Do you know what makes your car move? Sure, your engine and sure your transmission helps but you’re not going anywhere without your drive axle. The drive axle takes the power from your engine and transfers it to your wheels and tires. Now some vehicles have the drive axles in the front and some have it in the rear. On four wheel drive vehicles they have it in the front and the rear. Your drive axle consists of a ring and pinion gear, axle shafts (or CV shafts in front wheel drive cars) as well as u-joints. All these wear over time and cause major headaches if checked. So take your vehicle to Elkhart Mechanics and we can check everything out and make sure you won’t have any problems down the road.
The drive axle is the shaft that connects two wheels on opposite sides of the vehicle and is powered by the engine. In some cars, the drive axle attached to or inseparable from the body of the vehicle, in which case it is called a transaxle. In most wheeled vehicles, including non-motorized ones like horse-drawn carts, the drive axle must support the weight of the vehicle, but in front-wheel drive cars with independent suspension systems, the drive axle does not have to support the vehicle’s weight. Most front-wheel drive cars made in recent years have a transaxle consisting of the gearbox, differential, and the front axle. The gearbox and the differential are sometimes referred to as the transmission. In this case, the front axle consists of two halves, connected at the differential by universal joints. On the other end of each half axle is a constant velocity joint which connects it to the wheel. The constant velocity joint allows the wheel to roll as well as to turn. Rear-wheel drive vehicles also have an axle with a differential, but it is at the back of the car.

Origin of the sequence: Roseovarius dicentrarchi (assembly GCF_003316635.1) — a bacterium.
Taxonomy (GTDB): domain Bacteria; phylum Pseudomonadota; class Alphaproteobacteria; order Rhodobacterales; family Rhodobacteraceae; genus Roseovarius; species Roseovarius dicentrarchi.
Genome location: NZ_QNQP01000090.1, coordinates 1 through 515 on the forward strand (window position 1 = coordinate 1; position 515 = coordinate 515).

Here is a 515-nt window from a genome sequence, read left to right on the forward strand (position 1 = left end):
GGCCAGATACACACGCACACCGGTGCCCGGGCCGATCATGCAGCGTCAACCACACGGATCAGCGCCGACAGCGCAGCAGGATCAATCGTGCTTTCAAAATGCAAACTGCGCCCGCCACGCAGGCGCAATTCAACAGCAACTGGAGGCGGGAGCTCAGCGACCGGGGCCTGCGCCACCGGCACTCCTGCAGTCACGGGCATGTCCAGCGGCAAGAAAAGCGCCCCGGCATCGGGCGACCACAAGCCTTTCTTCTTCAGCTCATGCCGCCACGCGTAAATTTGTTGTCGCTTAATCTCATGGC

Most of the time, when people bring their cars in for service to the drive axle, it is because they hear the axle making noise. In some cases, they hear the noise at certain speeds, and in other cases, the noise happens when they make a turn. If you hear axle noise when you make a right turn, then the problem is probably the left axle. Another possible source of drive axle problems is the constant velocity joints and their corresponding rubber boots. The boot problem is what you will probably notice first, since rubber boots, like all rubber parts, wear out with time and use, and cold weather is
especially hard on them. A faulty constant velocity joint could also cause stress on the boot, so if there is a problem with your boot, it is a good idea to check the CV joint.